Most Parents Want Abstinence Message in Schools

( [email protected] ) May 08, 2007 11:50 AM EDT

Parents prefer abstinence education over comprehensive sex education by a 2 to 1 margin, a new poll found.

A month before current funding for abstinence education is scheduled to expire, a new Zogby poll revealed 80 percent of parents think sex education in public schools should place more emphasis on promoting abstinence over contraceptive use. Moreover, 90 percent think it is important for schools to emphasize abstaining from sex given the high number of STDs (Sexually Transmitted Diseases) among teens.

"There’s so much misinformation out there about what abstinence education is," said Valerie Huber, executive director of National Abstinence Education Association, which commissioned the poll, according to Citizen Link. "We were convinced that once parents understood the real content of abstinence education, they would overwhelmingly support abstinence.”

The study found that once parents understand what abstinence education actually teaches, six out of 10 parents would rather their child receive abstinence education over comprehensive sex education. Only three out of 10 prefer the latter.

Most parents actually reject comprehensive sex education. According to the poll, two out of three parents think that the importance of the "wait to have sex" message ends up being lost when programs demonstrate and encourage the use of contraception. Over half of parents think that promoting and demonstrating condom usage encourages sexual activity and 80 percent think teens will not use a condom every single time.

"Parents are starting to see through the lies," said Linda Klepacki, analyst for sexual health for Focus on the Family Action, alluding to misinformation in the media, according to Citizen Link.

A recent study by Mathematic Policy Research Inc. on sexual abstinence programs claimed that both the group of students who participated in the programs and those who did not showed hardly any difference in the number of sexual partners, the age they first had sex, and their rates of unprotected sex. Nearly half of both student groups remained abstinent, the study on 2,057 youths found.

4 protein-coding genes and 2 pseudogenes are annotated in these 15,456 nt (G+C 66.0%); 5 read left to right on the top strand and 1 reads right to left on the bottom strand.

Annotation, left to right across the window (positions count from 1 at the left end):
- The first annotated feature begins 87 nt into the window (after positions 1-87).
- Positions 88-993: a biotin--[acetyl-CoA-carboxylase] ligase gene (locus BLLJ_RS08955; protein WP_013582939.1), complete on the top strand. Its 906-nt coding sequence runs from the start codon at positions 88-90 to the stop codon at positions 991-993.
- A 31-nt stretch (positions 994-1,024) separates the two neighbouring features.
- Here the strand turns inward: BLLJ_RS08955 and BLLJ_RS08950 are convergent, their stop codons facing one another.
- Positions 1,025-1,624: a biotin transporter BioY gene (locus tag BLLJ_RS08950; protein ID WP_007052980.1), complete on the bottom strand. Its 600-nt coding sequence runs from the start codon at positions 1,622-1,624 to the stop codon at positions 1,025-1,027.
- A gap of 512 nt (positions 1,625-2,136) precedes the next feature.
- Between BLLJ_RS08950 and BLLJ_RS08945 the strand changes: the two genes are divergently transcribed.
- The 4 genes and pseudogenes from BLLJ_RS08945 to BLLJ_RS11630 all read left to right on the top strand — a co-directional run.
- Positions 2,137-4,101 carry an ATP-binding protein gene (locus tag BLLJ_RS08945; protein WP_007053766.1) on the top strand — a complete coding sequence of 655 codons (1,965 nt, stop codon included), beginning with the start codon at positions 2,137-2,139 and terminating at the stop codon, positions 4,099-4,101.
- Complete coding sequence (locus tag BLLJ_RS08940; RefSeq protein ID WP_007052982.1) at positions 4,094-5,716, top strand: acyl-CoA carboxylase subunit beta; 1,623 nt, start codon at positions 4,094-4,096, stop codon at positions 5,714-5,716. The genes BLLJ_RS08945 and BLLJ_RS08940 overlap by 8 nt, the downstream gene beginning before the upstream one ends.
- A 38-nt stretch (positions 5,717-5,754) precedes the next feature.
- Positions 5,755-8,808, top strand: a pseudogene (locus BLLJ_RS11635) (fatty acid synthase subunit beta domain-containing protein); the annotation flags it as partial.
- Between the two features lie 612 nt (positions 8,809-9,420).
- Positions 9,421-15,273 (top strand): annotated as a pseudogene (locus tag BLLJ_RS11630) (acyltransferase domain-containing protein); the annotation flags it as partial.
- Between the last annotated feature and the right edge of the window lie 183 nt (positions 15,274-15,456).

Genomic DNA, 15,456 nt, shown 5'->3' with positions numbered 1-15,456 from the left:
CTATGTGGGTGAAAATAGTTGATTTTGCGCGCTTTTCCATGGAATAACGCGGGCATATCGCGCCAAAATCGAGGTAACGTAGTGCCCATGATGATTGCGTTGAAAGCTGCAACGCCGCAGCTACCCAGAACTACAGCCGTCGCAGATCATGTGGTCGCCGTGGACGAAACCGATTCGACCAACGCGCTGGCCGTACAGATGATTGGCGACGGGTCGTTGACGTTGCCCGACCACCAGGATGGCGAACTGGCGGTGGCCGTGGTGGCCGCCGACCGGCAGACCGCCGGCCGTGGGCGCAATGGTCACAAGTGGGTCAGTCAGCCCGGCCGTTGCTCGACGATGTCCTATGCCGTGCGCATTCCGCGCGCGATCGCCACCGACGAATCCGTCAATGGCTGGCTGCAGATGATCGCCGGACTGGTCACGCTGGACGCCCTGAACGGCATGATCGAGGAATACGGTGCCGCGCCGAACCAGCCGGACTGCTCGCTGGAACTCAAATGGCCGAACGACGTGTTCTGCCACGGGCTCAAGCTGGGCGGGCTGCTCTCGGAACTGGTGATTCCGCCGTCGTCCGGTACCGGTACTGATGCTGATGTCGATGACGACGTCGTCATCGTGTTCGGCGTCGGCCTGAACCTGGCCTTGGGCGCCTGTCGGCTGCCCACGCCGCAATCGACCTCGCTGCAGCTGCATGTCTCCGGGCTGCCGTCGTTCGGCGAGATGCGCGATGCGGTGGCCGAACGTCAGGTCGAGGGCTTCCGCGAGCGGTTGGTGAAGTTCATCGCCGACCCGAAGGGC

But Dr. Janice Crouse, director and senior fellow of Concerned Women for America's Beverly LaHaye Institute, noted several flaws in the study. She drew attention to the age of the children in the study, pointing out that those who were in the abstinence programs were as young as nine years old. Moreover, there was no follow-up to the abstinence message they were taught until around six years later.

Crouse also added that if "values," such as commitment, love and intimacy, are omitted from the programs then "the teaching implies that casual teen sex has no lasting consequences as long as the teens use a condom."

The contested study came out in April, months before Congress was scheduled to consider renewing a block grant program, known as Title V, for abstinence education.

Six out of 10 parents think more government funding should be given to abstinence education over comprehensive sex education while only two out of 10 want more funding for the latter, the Zogby poll found.

Rather than teaching contraceptive use, 90 percent of parents think teens should be taught how often condoms fail to prevent pregnancy based upon typical use as well as the limitations of condoms in preventing specific STDs.

Also, eight in 10 parents support the core teaching components of abstinence education such as the benefits of renewed abstinence to sexually experienced students, developing healthy relationships to improve their chances for a healthy future marriage, and increasing self-worth and self-control as methods for reducing premarital sexual activity.

The overwhelming majority of parents agree that being sexually abstinent is best for their child's health and future.

Results are based on a telephone survey of 1,002 interviews with parents of children aged 10-16 across the country.